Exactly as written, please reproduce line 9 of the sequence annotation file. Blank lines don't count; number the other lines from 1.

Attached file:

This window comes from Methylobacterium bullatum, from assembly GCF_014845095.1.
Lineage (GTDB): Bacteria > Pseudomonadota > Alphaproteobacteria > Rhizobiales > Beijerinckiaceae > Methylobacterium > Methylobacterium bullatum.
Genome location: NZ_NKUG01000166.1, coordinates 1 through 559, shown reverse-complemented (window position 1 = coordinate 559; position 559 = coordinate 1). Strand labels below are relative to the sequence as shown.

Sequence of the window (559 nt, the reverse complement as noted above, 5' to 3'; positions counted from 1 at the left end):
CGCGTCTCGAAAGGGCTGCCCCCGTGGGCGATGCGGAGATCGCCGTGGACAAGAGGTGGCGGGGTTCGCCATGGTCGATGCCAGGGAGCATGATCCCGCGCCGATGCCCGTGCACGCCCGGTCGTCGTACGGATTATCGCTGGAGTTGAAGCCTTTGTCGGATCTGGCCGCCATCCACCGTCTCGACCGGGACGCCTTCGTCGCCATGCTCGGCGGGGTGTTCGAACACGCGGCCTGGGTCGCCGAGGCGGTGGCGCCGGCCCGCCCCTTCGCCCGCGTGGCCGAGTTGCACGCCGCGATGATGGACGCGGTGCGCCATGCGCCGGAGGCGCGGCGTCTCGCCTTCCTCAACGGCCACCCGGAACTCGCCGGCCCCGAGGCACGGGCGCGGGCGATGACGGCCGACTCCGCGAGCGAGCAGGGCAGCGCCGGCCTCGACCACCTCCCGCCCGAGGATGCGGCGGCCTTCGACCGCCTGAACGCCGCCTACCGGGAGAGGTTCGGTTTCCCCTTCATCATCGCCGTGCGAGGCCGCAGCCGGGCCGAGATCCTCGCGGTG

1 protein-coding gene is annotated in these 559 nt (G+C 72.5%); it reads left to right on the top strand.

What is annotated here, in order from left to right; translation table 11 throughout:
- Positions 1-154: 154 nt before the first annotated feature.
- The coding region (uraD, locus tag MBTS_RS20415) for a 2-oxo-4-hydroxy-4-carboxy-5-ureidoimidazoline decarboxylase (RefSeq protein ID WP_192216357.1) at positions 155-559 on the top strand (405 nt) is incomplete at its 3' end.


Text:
- The coding region (uraD, locus tag MBTS_RS20415) for a 2-oxo-4-hydroxy-4-carboxy-5-ureidoimidazoline decarboxylase (RefSeq protein ID WP_192216357.1) at positions 155-559 on the top strand (405 nt) is incomplete at its 3' end.